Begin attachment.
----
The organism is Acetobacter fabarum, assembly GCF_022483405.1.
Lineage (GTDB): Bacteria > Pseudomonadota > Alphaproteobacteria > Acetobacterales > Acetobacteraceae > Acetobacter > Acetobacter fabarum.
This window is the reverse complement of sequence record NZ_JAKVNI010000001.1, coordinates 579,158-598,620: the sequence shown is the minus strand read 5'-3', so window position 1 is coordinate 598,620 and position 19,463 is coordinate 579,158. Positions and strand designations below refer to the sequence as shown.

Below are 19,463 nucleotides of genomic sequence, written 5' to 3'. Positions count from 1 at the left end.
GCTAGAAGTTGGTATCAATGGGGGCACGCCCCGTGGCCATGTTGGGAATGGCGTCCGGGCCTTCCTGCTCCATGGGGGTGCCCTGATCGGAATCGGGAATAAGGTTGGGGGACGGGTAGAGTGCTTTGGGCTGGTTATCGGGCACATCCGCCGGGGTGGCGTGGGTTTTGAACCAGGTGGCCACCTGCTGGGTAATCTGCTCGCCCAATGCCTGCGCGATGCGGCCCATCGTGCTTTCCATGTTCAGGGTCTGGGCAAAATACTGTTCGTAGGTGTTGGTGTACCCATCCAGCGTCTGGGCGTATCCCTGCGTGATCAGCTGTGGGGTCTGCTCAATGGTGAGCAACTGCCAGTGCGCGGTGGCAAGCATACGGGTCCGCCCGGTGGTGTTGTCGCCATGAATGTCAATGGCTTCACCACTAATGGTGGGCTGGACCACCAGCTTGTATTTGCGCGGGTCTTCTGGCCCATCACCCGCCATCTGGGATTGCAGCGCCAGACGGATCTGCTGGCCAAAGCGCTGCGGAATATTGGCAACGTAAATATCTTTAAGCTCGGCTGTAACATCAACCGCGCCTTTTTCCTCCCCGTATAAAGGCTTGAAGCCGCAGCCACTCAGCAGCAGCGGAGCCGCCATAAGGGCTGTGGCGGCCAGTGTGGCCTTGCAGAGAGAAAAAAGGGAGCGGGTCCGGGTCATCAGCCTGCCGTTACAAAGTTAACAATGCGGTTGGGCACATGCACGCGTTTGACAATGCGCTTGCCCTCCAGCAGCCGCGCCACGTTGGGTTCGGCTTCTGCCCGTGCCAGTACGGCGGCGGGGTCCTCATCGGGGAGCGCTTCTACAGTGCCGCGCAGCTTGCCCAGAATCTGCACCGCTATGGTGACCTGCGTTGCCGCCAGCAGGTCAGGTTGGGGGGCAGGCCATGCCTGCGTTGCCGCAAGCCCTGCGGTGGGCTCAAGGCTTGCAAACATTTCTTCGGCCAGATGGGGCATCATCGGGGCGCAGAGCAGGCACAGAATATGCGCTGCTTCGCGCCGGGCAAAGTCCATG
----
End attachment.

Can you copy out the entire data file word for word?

The organism is Acetobacter fabarum, assembly GCF_022483405.1.
Lineage (GTDB): Bacteria > Pseudomonadota > Alphaproteobacteria > Acetobacterales > Acetobacteraceae > Acetobacter > Acetobacter fabarum.
This window is the reverse complement of sequence record NZ_JAKVNI010000001.1, coordinates 579,158-598,620: the sequence shown is the minus strand read 5'-3', so window position 1 is coordinate 598,620 and position 19,463 is coordinate 579,158. Positions and strand designations below refer to the sequence as shown.

Below are 19,463 nucleotides of genomic sequence, written 5' to 3'. Positions count from 1 at the left end.
GCTAGAAGTTGGTATCAATGGGGGCACGCCCCGTGGCCATGTTGGGAATGGCGTCCGGGCCTTCCTGCTCCATGGGGGTGCCCTGATCGGAATCGGGAATAAGGTTGGGGGACGGGTAGAGTGCTTTGGGCTGGTTATCGGGCACATCCGCCGGGGTGGCGTGGGTTTTGAACCAGGTGGCCACCTGCTGGGTAATCTGCTCGCCCAATGCCTGCGCGATGCGGCCCATCGTGCTTTCCATGTTCAGGGTCTGGGCAAAATACTGTTCGTAGGTGTTGGTGTACCCATCCAGCGTCTGGGCGTATCCCTGCGTGATCAGCTGTGGGGTCTGCTCAATGGTGAGCAACTGCCAGTGCGCGGTGGCAAGCATACGGGTCCGCCCGGTGGTGTTGTCGCCATGAATGTCAATGGCTTCACCACTAATGGTGGGCTGGACCACCAGCTTGTATTTGCGCGGGTCTTCTGGCCCATCACCCGCCATCTGGGATTGCAGCGCCAGACGGATCTGCTGGCCAAAGCGCTGCGGAATATTGGCAACGTAAATATCTTTAAGCTCGGCTGTAACATCAACCGCGCCTTTTTCCTCCCCGTATAAAGGCTTGAAGCCGCAGCCACTCAGCAGCAGCGGAGCCGCCATAAGGGCTGTGGCGGCCAGTGTGGCCTTGCAGAGAGAAAAAAGGGAGCGGGTCCGGGTCATCAGCCTGCCGTTACAAAGTTAACAATGCGGTTGGGCACATGCACGCGTTTGACAATGCGCTTGCCCTCCAGCAGCCGCGCCACGTTGGGTTCGGCTTCTGCCCGTGCCAGTACGGCGGCGGGGTCCTCATCGGGGAGCGCTTCTACAGTGCCGCGCAGCTTGCCCAGAATCTGCACCGCTATGGTGACCTGCGTTGCCGCCAGCAGGTCAGGTTGGGGGGCAGGCCATGCCTGCGTTGCCGCAAGCCCTGCGGTGGGCTCAAGGCTTGCAAACATTTCTTCGGCCAGATGGGGCATCATCGGGGCGCAGAGCAGGCACAGAATATGCGCTGCTTCGCGCCGGGCAAAGTCCATG